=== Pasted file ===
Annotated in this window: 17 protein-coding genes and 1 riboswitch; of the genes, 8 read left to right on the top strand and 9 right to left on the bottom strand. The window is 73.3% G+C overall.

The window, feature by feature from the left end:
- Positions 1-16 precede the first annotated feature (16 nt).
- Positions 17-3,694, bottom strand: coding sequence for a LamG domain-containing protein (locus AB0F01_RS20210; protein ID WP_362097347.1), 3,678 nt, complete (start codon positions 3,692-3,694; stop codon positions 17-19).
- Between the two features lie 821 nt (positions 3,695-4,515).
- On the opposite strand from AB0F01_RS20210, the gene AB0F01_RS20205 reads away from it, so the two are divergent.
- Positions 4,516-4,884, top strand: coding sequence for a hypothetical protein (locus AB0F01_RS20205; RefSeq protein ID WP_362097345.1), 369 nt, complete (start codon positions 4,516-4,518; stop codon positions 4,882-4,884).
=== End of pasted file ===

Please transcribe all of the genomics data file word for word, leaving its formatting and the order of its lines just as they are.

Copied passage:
Annotated in this window: 17 protein-coding genes and 1 riboswitch; of the genes, 8 read left to right on the top strand and 9 right to left on the bottom strand. The window is 73.3% G+C overall.

The window, feature by feature from the left end:
- Positions 1-16 precede the first annotated feature (16 nt).
- Positions 17-3,694, bottom strand: coding sequence for a LamG domain-containing protein (locus AB0F01_RS20210; protein ID WP_362097347.1), 3,678 nt, complete (start codon positions 3,692-3,694; stop codon positions 17-19).
- Between the two features lie 821 nt (positions 3,695-4,515).
- On the opposite strand from AB0F01_RS20210, the gene AB0F01_RS20205 reads away from it, so the two are divergent.
- Positions 4,516-4,884, top strand: coding sequence for a hypothetical protein (locus AB0F01_RS20205; RefSeq protein ID WP_362097345.1), 369 nt, complete (start codon positions 4,516-4,518; stop codon positions 4,882-4,884).